ROME (Reuters) - President Giorgio Napolitano expressed deep concern about the viability of Italy’s government on Wednesday as Prime Minister Silvio Berlusconi scrambled to quell an internal rebellion by calling a confidence vote.
Napolitano talked of “acute tensions and uncertainties” in the centre-right coalition and commentators said there was a growing possibility of elections next spring, a year ahead of schedule.
In an unusually blunt statement, the president asked if the Berlusconi government still had the necessary unity to pass urgent measures for the country and demanded that Berlusconi offer “a credible response” to the nation.
Berlusconi will address parliament on Thursday and ask for a vote of confidence, Fabrizio Cicchitto, leader of centre-right parliamentarians in the lower house, said.
The vote will likely be held on Friday after a parliamentary debate. Berlusconi would have to resign if he loses.
Napolitano’s statement was a clear reference to repeatedly delayed measures to boost Italy’s chronically slow economic growth, and continuing squabbles over an austerity package — passed under pressure from the European Central Bank — to balance the budget by 2013.
Berlusconi decided to address parliament after the coalition — wracked by internal dissent — suffered a major embarrassment when it failed to pass a budget provision on Tuesday.
Berlusconi has insisted that failure to approve the balance sheet for last year’s state spending by one vote was just an “accident” caused by the absence of several coalition members from the chamber.
But political analysts said some of those who did not vote, including Economy Minister Giulio Tremonti, who is constantly at loggerheads with Berlusconi, stayed away intentionally to send a message about the deep malaise within the coalition.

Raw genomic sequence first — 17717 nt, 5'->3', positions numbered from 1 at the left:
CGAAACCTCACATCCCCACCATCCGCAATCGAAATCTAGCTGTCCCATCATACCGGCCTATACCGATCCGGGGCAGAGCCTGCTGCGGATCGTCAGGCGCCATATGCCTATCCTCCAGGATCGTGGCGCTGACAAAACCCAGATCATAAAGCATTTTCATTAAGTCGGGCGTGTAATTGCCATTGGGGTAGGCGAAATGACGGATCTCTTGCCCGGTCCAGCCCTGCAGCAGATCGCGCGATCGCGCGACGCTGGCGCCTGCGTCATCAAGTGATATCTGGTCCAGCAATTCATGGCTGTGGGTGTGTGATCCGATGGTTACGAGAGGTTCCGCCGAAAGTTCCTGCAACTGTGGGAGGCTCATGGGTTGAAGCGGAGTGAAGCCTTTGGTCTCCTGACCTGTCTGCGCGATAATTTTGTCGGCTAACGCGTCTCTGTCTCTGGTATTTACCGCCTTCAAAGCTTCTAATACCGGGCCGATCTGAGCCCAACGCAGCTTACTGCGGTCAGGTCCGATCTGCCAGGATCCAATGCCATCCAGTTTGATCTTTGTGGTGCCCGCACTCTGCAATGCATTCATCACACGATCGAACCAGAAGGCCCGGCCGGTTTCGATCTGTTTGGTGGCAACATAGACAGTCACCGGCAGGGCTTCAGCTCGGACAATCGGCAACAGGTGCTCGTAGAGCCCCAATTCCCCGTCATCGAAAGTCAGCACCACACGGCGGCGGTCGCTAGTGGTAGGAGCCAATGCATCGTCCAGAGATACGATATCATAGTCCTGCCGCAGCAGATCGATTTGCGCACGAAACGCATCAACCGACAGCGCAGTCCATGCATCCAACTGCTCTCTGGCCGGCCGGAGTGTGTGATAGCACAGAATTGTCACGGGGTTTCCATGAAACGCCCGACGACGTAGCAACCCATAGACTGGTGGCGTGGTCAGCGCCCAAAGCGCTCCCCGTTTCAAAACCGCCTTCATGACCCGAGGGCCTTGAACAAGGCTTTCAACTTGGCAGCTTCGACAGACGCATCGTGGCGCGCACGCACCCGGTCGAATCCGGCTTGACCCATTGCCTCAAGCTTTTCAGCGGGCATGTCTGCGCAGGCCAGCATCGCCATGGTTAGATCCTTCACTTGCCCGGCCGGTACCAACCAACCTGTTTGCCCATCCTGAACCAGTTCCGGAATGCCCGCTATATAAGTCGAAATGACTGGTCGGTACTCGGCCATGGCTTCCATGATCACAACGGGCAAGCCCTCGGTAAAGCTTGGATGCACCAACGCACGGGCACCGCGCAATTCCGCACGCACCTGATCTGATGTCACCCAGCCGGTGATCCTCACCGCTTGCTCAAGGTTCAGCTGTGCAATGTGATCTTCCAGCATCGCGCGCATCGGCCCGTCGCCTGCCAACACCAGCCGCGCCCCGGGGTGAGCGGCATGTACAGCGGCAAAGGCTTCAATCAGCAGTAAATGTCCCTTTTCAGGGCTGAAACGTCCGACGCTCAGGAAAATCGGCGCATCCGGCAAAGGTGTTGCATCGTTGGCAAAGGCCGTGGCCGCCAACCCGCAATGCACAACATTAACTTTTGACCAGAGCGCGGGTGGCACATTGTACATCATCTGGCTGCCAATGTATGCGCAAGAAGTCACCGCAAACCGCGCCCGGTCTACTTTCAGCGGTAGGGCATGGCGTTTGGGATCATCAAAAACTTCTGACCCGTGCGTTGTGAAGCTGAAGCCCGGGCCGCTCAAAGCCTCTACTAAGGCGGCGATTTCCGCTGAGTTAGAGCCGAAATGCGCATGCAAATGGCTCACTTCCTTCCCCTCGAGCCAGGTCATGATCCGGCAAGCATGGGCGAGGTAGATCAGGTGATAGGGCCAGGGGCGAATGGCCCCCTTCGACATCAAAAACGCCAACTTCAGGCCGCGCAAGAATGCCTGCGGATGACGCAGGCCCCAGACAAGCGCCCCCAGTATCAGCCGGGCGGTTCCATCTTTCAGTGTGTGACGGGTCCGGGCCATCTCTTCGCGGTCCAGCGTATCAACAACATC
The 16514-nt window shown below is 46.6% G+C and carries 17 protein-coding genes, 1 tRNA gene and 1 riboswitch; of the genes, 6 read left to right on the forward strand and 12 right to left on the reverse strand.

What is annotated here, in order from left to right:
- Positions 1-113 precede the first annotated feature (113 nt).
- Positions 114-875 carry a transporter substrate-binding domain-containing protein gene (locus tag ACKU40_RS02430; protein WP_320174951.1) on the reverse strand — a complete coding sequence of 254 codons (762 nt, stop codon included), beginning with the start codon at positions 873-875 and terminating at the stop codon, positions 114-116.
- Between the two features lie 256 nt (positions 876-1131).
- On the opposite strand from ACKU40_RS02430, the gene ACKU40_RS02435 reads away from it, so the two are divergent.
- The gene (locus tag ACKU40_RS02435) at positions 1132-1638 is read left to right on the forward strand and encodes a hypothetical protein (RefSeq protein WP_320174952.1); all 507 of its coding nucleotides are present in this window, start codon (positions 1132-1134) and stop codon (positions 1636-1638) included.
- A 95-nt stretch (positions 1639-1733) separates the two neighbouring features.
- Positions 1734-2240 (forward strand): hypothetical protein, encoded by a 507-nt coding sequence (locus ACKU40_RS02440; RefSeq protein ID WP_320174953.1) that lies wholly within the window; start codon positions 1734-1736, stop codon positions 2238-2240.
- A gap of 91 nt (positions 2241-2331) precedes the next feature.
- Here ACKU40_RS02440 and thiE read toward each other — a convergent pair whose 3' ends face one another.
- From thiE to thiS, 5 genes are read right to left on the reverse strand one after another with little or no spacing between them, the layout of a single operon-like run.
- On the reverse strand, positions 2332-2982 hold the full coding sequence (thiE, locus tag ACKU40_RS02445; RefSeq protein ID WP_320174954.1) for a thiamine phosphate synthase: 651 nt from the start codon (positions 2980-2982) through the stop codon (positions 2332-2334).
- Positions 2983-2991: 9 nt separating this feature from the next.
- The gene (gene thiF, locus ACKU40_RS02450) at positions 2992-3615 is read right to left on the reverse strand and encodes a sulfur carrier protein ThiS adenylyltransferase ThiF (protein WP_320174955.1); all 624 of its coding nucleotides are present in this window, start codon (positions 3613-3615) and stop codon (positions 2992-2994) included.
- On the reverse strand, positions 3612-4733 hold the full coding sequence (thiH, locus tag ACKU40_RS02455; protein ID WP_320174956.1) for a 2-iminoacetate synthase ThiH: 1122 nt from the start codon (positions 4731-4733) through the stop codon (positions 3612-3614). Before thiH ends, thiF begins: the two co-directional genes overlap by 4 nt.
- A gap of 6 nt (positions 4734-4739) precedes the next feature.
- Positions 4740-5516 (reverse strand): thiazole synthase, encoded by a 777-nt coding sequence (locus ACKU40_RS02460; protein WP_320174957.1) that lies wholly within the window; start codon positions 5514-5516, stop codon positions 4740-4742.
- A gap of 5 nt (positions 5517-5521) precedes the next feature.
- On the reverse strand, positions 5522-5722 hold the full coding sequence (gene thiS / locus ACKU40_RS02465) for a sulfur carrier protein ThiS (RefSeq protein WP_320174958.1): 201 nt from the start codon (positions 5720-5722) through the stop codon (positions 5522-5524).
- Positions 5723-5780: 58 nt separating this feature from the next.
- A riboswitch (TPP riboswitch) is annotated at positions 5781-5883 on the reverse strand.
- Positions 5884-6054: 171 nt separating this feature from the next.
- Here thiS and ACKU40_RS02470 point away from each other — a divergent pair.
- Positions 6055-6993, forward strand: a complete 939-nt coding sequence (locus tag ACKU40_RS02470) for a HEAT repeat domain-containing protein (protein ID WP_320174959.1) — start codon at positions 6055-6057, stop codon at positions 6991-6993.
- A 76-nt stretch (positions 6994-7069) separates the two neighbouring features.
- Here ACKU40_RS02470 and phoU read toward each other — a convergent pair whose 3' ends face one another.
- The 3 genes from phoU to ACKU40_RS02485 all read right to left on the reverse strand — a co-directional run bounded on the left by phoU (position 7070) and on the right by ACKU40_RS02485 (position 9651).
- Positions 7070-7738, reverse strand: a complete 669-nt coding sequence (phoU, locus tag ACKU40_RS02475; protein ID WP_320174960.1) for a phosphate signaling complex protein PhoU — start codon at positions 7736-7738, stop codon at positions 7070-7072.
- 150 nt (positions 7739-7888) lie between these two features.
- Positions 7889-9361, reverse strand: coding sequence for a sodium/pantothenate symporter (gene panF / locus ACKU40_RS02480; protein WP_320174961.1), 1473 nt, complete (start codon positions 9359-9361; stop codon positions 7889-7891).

“When the prime minister and the finance minister are not on the same page, then there is little point in the government soldiering on,” said Nicholas Spiro of Spiro Sovereign Strategy in London.
Analysts said the government was unlikely to fall immediately but its ability to take action, at a time when the economy is under huge pressure from the markets, would be constantly hampered by internal disputes — the reason for Napolitano’s concern.
Yields on Italian government bonds are dangerously high considering its massive public debt, because of investors’ lack of confidence that Berlusconi’s government can take decisive action.
“Political dysfunctionality in Italy is now a major source of stress in the eurozone,” Spiro said.
“We could have a government crisis at any time and even head towards early elections,” said Massimo Franco, political commentator for the respected Corriere della Sera newspaper.
After the government failed to pass the measure, the opposition called for Berlusconi to resign, saying the loss meant he no longer had a viable working majority.
Lower house speaker Gianfranco Fini, who broke with Berlusconi last year, said the loss of the vote was unprecedented because the government is constitutionally obliged to approve what is considered a routine measure. “These are very turbulent hours on the political scene,” Fini said.
Apart from Tremonti, several other senior coalition members were absent, including Berlusconi’s key ally, Northern League party leader Umberto Bossi.
So far, Berlusconi’s majority in parliament has held up in repeated confidence votes but there has been mounting press speculation of a revolt within his PDL party.
The 75-year-old prime minister is facing internal challenges from a number of centre-right ministers who are unhappy with the way he is running the coalition and the damage his personal and judicial woes have done to Italy’s reputation.
After Tuesday’s loss, the opposition called on Berlusconi to face the fact that he no longer had a workable majority and step down.
“This government has no programme left, it has no coalition, it has no objectives except to guarantee itself power,” said Massimo Donadi, head of parliamentarians in the opposition Italy of Values party.
Berlusconi has come under mounting attacks as the financial crisis and growing divisions in the coalition fuel speculation that his government will collapse before the end of its term in 2013.
Ratings agency Fitch last week cut Italy’s credit rating by one notch with a negative outlook, following a downgrade by Moody’s and Standard and Poor’s, underlining market concern over the stability of its public finances and its chronically weak growth.
A 60-billion-euro austerity package to balance the budget by 2013 was passed last month only after weeks of hesitation and delay, while the timetable for a decree to pass economic reforms and approve the sale of state assets has slipped to October 20.
Reporting By Philip Pullella, Editing by Barry Moody and Andrew Heavens